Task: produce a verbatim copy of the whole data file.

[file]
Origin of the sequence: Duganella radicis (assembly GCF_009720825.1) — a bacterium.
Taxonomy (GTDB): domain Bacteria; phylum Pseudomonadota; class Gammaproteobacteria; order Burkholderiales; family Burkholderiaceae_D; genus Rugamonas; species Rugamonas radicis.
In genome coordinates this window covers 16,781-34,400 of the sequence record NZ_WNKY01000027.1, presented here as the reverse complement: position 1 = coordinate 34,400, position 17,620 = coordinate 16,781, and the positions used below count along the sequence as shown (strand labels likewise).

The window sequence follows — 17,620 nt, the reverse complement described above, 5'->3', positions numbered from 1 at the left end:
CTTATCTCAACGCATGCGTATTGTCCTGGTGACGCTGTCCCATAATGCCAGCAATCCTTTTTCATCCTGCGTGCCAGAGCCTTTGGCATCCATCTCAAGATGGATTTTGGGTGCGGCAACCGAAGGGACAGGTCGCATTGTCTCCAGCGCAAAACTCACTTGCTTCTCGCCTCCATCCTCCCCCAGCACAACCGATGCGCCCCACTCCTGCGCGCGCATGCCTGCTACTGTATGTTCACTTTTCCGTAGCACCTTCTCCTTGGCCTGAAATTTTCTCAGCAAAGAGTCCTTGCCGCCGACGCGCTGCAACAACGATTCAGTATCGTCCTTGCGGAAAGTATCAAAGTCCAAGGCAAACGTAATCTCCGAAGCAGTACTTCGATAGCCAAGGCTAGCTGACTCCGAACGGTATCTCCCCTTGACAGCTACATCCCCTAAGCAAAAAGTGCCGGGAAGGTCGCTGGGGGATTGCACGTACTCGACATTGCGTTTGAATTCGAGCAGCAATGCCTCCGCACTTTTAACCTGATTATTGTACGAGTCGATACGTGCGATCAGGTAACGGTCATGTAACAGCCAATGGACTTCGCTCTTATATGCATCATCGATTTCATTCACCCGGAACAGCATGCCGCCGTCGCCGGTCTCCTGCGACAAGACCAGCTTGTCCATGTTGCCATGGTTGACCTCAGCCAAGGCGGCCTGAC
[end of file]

Origin of the sequence: Duganella radicis (assembly GCF_009720825.1) — a bacterium.
Taxonomy (GTDB): domain Bacteria; phylum Pseudomonadota; class Gammaproteobacteria; order Burkholderiales; family Burkholderiaceae_D; genus Rugamonas; species Rugamonas radicis.
In genome coordinates this window covers 16,781-34,400 of the sequence record NZ_WNKY01000027.1, presented here as the reverse complement: position 1 = coordinate 34,400, position 17,620 = coordinate 16,781, and the positions used below count along the sequence as shown (strand labels likewise).

The window sequence follows — 17,620 nt, the reverse complement described above, 5'->3', positions numbered from 1 at the left end:
CTTATCTCAACGCATGCGTATTGTCCTGGTGACGCTGTCCCATAATGCCAGCAATCCTTTTTCATCCTGCGTGCCAGAGCCTTTGGCATCCATCTCAAGATGGATTTTGGGTGCGGCAACCGAAGGGACAGGTCGCATTGTCTCCAGCGCAAAACTCACTTGCTTCTCGCCTCCATCCTCCCCCAGCACAACCGATGCGCCCCACTCCTGCGCGCGCATGCCTGCTACTGTATGTTCACTTTTCCGTAGCACCTTCTCCTTGGCCTGAAATTTTCTCAGCAAAGAGTCCTTGCCGCCGACGCGCTGCAACAACGATTCAGTATCGTCCTTGCGGAAAGTATCAAAGTCCAAGGCAAACGTAATCTCCGAAGCAGTACTTCGATAGCCAAGGCTAGCTGACTCCGAACGGTATCTCCCCTTGACAGCTACATCCCCTAAGCAAAAAGTGCCGGGAAGGTCGCTGGGGGATTGCACGTACTCGACATTGCGTTTGAATTCGAGCAGCAATGCCTCCGCACTTTTAACCTGATTATTGTACGAGTCGATACGTGCGATCAGGTAACGGTCATGTAACAGCCAATGGACTTCGCTCTTATATGCATCATCGATTTCATTCACCCGGAACAGCATGCCGCCGTCGCCGGTCTCCTGCGACAAGACCAGCTTGTCCATGTTGCCATGGTTGACCTCAGCCAAGGCGGCCTGAC